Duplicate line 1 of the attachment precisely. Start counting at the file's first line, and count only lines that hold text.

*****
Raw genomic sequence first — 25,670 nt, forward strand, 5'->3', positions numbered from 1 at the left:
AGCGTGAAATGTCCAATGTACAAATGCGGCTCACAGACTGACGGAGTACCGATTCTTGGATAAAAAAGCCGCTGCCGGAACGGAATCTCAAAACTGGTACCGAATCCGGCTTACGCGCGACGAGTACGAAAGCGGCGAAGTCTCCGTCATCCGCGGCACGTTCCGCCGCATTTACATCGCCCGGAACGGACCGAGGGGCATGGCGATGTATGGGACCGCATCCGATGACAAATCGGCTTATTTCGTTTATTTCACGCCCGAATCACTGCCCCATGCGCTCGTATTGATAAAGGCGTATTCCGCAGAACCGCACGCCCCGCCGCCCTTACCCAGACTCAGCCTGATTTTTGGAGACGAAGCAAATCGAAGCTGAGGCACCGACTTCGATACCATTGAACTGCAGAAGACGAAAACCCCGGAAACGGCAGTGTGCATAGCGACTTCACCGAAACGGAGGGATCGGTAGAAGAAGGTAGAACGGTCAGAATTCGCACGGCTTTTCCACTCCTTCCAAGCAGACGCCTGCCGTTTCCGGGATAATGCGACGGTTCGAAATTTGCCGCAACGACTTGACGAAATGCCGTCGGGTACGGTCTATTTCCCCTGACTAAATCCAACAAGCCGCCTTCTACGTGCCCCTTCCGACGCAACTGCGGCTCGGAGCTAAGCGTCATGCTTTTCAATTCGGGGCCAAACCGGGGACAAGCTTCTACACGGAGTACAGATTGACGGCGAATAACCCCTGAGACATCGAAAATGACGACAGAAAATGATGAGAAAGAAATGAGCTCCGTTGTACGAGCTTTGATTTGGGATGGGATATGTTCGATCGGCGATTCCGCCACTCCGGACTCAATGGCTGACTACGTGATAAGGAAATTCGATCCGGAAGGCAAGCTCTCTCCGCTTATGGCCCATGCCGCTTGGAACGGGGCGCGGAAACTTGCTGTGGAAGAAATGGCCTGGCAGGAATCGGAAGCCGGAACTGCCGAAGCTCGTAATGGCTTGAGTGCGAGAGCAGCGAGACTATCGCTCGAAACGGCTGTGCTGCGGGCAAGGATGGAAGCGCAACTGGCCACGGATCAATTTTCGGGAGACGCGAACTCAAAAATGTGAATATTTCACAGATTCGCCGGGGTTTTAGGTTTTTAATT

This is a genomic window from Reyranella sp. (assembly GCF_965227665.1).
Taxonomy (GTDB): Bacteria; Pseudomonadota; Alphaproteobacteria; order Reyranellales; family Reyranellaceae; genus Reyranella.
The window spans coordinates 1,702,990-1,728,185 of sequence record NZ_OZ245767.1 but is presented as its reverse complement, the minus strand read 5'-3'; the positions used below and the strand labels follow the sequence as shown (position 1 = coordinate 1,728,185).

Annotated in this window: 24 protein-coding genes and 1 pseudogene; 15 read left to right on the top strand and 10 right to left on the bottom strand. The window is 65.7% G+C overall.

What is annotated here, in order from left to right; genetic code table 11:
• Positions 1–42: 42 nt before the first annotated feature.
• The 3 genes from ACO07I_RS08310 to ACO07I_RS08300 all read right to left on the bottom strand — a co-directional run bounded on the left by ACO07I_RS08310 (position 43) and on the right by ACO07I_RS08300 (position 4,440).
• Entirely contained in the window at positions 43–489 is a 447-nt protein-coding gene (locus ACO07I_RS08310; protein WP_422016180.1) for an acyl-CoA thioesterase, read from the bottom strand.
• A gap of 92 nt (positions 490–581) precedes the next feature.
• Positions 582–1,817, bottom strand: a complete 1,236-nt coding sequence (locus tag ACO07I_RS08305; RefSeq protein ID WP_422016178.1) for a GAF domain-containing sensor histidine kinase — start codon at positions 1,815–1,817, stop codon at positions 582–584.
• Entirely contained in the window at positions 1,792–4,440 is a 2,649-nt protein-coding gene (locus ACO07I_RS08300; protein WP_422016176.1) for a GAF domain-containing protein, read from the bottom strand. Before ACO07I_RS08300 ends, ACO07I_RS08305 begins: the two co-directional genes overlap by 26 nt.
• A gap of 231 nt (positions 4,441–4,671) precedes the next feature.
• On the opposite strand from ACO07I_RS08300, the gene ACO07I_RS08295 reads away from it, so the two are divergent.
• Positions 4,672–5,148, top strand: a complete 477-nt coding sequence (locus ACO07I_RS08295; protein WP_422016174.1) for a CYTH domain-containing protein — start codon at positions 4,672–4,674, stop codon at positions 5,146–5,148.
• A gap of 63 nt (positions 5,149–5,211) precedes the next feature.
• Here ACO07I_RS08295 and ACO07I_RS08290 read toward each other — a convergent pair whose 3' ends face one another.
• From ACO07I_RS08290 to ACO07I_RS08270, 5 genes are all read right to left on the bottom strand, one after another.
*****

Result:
Raw genomic sequence first — 25,670 nt, forward strand, 5'->3', positions numbered from 1 at the left: